Douglas Adams, author of “The Hitchhiker’s Guide to the Galaxy” died May 11 of a heart attack in Santa Barbara, Calif. He was 49.
His sudden death was met with shock and sorrow by friends, family and fans of his classic cult novel, which gave the elusive answer to the meaning of life: 42.
“He was a gifted writer; a one-off talent who managed to combine fantasy and humanity in books which enthralled generations of readers. We’ll miss him enormously,” said Alan Yentob, the BBC director of drama and entertainment.
Adams was born in Cambridge, England, in 1952 and educated in Essex before returning to Cambridge to study at St. John’s College.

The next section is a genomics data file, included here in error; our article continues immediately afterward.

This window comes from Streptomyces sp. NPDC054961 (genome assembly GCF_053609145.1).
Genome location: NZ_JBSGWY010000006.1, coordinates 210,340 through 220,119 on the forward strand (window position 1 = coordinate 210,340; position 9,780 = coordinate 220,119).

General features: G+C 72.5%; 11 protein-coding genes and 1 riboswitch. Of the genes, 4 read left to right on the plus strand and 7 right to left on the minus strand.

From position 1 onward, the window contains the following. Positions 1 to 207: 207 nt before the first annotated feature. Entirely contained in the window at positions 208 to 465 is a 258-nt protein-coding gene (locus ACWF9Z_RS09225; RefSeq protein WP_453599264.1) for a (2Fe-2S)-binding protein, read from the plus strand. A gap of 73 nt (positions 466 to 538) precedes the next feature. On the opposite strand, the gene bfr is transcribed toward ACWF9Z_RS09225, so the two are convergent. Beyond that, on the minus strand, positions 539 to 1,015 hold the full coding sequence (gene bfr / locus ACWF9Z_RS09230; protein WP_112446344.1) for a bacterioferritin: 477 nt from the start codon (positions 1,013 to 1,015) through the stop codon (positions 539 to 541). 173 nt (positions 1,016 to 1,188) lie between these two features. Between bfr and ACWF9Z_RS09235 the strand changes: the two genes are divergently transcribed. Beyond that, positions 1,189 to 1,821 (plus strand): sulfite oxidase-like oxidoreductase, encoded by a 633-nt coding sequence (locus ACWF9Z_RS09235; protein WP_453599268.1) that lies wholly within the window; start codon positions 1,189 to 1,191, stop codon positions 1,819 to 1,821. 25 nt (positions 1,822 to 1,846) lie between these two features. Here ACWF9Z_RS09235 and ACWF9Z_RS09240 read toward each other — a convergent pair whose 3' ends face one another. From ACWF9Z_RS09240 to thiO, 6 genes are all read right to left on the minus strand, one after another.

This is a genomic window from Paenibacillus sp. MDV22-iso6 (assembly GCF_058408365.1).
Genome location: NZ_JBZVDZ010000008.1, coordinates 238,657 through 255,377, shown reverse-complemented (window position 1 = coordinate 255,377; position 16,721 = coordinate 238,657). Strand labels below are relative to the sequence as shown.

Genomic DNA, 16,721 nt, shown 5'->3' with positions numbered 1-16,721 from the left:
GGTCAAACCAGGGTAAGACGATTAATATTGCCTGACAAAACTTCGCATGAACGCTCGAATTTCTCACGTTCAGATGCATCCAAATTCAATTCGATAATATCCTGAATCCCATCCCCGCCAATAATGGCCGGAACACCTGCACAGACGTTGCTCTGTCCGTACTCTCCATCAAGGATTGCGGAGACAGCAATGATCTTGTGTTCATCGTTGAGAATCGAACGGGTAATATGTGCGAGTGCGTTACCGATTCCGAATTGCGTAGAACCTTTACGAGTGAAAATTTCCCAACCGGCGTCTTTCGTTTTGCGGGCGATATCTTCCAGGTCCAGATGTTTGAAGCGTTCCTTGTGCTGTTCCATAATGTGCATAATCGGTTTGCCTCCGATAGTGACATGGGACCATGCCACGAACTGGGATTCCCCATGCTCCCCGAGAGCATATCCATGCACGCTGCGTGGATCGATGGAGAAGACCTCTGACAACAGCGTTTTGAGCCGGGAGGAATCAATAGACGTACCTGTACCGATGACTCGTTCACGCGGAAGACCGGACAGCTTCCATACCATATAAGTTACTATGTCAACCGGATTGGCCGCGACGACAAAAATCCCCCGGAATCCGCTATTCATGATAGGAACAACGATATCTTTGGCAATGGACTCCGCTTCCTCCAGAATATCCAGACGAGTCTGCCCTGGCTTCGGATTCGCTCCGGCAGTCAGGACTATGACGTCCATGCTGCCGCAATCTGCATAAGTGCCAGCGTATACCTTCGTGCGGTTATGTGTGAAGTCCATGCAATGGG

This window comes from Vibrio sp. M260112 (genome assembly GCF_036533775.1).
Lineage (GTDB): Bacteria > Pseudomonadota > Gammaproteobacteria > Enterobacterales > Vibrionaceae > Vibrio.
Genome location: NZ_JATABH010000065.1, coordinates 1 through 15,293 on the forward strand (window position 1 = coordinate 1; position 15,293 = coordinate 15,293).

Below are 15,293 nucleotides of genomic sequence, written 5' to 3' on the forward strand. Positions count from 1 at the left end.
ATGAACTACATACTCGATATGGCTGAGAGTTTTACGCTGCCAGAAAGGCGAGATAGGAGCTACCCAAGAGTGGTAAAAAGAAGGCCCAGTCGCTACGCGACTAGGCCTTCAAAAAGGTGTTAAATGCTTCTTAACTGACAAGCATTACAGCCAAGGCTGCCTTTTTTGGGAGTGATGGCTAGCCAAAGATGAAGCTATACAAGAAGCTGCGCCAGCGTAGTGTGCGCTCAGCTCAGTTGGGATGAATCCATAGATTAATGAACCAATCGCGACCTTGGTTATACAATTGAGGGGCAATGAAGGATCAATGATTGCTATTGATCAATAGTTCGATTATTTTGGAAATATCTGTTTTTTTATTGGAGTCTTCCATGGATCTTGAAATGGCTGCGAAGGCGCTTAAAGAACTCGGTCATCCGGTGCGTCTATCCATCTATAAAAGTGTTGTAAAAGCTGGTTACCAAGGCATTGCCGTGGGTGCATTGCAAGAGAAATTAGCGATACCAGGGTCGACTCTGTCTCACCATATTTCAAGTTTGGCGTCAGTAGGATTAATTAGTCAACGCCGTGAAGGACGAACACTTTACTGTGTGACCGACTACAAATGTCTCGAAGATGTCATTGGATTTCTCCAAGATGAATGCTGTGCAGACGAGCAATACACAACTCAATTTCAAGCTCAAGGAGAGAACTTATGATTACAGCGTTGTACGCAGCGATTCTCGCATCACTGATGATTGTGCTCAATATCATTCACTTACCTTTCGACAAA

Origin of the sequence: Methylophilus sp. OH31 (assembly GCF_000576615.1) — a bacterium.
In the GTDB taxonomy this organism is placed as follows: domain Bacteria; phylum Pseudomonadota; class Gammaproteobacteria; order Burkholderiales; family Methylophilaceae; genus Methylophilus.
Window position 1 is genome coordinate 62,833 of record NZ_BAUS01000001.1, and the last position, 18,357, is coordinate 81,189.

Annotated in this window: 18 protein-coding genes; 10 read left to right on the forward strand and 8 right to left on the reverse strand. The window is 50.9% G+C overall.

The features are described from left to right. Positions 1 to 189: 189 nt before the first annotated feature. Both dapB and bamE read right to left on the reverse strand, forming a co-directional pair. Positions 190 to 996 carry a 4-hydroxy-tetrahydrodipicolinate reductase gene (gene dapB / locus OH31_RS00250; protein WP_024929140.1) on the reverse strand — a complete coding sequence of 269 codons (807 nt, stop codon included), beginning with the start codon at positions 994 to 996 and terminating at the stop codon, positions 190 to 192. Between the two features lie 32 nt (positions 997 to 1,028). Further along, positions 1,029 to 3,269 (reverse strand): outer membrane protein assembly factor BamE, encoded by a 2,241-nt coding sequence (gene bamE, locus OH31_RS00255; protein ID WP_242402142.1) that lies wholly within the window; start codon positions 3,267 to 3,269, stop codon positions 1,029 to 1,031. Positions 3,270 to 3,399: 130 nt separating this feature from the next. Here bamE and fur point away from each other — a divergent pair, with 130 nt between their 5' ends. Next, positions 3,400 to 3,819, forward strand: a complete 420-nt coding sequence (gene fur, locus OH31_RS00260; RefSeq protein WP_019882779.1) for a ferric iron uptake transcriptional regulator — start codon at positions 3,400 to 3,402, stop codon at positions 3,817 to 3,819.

He worked as a radio and television writer and producer prior to the 1979 publication of “The Hitchhiker’s Guide to the Galaxy,” which went on to sell more than 14 million copies worldwide and led to such sequels as “The Restaurant at the End of the Universe,” “Life, the Universe and Everything” and “So Long and Thanks for All the Fish.”
In recent years, the author had been working on a “Hitchhiker’s Guide” movie with Hugh Laurie, Rowan Atkinson, Jim Carrey, Ben Affleck and Bruce Willis in the running for the role of Arthur Dent.
Adams was an Internet pioneer, presenting a series on it on BBC Radio 4 and creating the h2g2 Web site, an innovative online encyclopedia.
Adams is survived by his wife, Jane Belson, and a daughter.